Alejandro G. Iñárritu Doubles Down on Criticism of Superheroes

Lead Photo: Photo by Steve Granitz/WireImage
Photo by Steve Granitz/WireImage
Read more

The opinion of four-time Oscar-winning writer, director, and producer Alejandro González Iñárritu (Birdman) about superheroes hasn’t changed in nearly a decade.

During a recent interview with Variety, he called superheroes “sad figures” before going into more detail about why he wasn’t a fan of the genre.

“I see heroes every day,” Iñárritu said. “I see beautiful people really going through very difficult situations and doing incredible things. And that is the people that I kind of connect with. But these kinds of superpower heroes, really do we need that?”

He added: “If you need that, is there something missing … instead of admiring what we have, the possibilities that we have?”

This isn’t the first time Iñárritu has been critical of the genre. In a 2014 interview with Deadline, he called superhero movies “cultural genocide.”

“I would be terrible [at making a superhero film],” he said. “I think there’s nothing wrong with being fixated on superheroes when you are 7 years old, but I think there’s a disease in not growing up.”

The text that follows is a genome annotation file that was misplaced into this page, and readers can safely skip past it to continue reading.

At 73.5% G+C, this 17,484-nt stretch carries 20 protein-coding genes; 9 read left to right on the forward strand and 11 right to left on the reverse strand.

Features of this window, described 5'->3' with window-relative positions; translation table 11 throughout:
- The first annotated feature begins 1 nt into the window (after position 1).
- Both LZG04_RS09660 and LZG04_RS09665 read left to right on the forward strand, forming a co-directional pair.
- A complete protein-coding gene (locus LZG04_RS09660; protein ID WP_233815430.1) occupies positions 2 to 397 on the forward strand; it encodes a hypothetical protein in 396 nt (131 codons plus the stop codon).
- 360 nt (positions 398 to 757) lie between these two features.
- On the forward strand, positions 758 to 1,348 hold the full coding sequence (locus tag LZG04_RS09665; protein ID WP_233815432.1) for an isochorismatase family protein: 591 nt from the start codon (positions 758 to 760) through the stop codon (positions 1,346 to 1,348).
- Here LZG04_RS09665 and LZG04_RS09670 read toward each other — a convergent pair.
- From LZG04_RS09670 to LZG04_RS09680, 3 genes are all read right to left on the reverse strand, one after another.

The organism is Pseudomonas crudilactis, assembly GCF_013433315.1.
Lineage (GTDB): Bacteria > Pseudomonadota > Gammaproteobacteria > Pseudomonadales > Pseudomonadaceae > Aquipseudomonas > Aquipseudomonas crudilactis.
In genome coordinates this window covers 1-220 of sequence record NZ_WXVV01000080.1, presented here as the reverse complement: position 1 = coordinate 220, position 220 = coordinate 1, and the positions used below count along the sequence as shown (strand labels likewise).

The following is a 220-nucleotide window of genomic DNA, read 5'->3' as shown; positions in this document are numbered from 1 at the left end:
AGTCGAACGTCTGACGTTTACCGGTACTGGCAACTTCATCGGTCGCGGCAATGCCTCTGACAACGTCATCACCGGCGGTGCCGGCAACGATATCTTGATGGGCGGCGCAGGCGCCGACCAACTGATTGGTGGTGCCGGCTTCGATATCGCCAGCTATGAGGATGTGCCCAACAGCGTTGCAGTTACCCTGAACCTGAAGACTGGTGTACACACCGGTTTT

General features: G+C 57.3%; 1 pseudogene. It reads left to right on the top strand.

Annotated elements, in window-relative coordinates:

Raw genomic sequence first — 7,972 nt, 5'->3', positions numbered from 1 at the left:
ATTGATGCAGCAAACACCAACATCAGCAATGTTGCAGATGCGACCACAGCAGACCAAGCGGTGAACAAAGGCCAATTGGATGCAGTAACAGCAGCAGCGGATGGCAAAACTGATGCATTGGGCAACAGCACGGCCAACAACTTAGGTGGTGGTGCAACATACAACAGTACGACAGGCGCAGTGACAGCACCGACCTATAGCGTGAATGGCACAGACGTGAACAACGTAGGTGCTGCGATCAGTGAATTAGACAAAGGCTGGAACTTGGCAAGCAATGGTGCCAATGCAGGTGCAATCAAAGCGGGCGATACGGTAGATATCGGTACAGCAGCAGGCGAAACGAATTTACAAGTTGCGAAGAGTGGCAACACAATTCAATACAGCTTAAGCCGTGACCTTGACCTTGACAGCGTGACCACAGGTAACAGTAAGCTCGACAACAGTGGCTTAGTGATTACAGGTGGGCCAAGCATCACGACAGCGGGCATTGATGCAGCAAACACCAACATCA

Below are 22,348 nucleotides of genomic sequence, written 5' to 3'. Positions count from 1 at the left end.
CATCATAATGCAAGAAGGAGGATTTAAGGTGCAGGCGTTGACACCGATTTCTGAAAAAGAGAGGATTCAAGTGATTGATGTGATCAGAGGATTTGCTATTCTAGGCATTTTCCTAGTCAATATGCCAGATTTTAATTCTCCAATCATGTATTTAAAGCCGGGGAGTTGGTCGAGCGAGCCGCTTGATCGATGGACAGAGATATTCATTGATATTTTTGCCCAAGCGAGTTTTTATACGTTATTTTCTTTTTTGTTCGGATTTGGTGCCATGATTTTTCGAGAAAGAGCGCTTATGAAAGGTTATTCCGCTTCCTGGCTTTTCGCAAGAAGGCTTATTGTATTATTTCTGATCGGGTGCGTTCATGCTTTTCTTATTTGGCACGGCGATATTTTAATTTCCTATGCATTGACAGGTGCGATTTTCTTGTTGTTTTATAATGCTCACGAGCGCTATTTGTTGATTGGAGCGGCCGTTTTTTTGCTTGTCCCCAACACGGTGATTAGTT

The comments came right before the release of his Oscar-winning film Birdman or (the Unexpected Virtue of Ignorance), which tells the story of a washed-up actor (Michael Keaton) – known for his superhero movies – attempting to make a comeback on Broadway. Keaton, of course, is known for playing the DC Comics superhero Batman in the original 1989 film Batman and its sequel, Batman Returns, in 1992.

When Iñárritu made his initial remarks nine years ago, there weren’t any filmmakers speaking against the superhero genre, so, of course, he got some major pushback from fans. Since then, several high-profile directors have shared their dislike for superhero movies, including Oscar-winning directors Martin Scorsese (The Departed), Francis Ford Coppola (The Godfather Part II), and Jane Campion (The Power of the Dog).

“I hate them,” Campion told Variety in 2021. “I actually hate them. They’re so noisy and ridiculous.”